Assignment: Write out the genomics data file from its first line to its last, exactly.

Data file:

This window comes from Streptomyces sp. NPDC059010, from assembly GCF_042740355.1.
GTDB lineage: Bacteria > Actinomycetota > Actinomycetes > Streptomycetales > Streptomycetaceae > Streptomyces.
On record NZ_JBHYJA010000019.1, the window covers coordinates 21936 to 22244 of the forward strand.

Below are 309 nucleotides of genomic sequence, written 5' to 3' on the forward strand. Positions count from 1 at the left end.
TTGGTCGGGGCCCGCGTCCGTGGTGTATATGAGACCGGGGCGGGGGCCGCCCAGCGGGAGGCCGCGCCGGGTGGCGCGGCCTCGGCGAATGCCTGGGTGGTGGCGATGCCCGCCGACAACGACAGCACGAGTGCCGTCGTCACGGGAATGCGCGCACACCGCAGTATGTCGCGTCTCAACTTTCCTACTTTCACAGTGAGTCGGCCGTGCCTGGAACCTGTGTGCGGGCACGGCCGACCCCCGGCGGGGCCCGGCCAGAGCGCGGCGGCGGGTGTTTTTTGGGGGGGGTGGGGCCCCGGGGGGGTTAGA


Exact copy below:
This window comes from Streptomyces sp. NPDC059010, from assembly GCF_042740355.1.
GTDB lineage: Bacteria > Actinomycetota > Actinomycetes > Streptomycetales > Streptomycetaceae > Streptomyces.
On record NZ_JBHYJA010000019.1, the window covers coordinates 21936 to 22244 of the forward strand.

Below are 309 nucleotides of genomic sequence, written 5' to 3' on the forward strand. Positions count from 1 at the left end.
TTGGTCGGGGCCCGCGTCCGTGGTGTATATGAGACCGGGGCGGGGGCCGCCCAGCGGGAGGCCGCGCCGGGTGGCGCGGCCTCGGCGAATGCCTGGGTGGTGGCGATGCCCGCCGACAACGACAGCACGAGTGCCGTCGTCACGGGAATGCGCGCACACCGCAGTATGTCGCGTCTCAACTTTCCTACTTTCACAGTGAGTCGGCCGTGCCTGGAACCTGTGTGCGGGCACGGCCGACCCCCGGCGGGGCCCGGCCAGAGCGCGGCGGCGGGTGTTTTTTGGGGGGGGTGGGGCCCCGGGGGGGTTAGA